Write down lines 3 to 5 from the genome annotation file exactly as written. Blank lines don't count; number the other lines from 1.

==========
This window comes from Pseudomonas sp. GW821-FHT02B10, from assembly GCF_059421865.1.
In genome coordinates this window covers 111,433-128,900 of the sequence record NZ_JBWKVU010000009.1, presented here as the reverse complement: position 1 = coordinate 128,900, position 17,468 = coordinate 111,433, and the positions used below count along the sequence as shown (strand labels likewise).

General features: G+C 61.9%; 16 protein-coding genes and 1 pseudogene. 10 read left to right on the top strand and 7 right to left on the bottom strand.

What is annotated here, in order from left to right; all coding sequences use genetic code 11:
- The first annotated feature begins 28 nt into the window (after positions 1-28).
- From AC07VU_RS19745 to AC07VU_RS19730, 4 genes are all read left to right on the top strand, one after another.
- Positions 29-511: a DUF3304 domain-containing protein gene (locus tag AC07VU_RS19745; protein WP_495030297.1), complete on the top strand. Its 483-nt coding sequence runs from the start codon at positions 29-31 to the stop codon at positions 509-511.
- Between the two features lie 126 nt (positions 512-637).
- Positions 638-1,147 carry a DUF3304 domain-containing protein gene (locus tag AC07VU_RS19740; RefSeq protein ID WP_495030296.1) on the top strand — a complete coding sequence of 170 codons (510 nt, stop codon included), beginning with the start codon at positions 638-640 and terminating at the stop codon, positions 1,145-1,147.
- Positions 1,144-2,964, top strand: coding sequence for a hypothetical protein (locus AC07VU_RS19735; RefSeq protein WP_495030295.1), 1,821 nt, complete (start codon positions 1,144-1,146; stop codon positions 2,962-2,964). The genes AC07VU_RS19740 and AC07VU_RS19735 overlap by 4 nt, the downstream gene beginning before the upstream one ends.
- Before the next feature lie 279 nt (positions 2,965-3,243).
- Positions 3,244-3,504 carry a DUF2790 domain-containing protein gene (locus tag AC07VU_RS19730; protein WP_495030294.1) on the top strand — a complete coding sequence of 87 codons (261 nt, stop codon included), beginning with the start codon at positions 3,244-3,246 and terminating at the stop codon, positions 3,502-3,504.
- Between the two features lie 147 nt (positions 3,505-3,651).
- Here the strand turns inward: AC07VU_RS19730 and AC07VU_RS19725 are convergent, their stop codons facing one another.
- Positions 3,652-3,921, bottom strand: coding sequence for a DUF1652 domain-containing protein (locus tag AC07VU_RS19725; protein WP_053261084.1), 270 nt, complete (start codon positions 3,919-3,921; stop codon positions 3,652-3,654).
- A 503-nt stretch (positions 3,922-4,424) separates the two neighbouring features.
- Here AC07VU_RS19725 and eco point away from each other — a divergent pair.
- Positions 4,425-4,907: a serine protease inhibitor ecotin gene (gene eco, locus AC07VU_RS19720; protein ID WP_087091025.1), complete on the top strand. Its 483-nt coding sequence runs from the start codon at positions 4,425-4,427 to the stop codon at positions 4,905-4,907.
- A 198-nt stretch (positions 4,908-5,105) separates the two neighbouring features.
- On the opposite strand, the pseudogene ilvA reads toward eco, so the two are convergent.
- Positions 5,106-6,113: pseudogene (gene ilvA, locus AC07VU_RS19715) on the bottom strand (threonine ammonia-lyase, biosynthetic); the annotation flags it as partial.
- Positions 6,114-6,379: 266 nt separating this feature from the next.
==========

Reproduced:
General features: G+C 61.9%; 16 protein-coding genes and 1 pseudogene. 10 read left to right on the top strand and 7 right to left on the bottom strand.

What is annotated here, in order from left to right; all coding sequences use genetic code 11:
- The first annotated feature begins 28 nt into the window (after positions 1-28).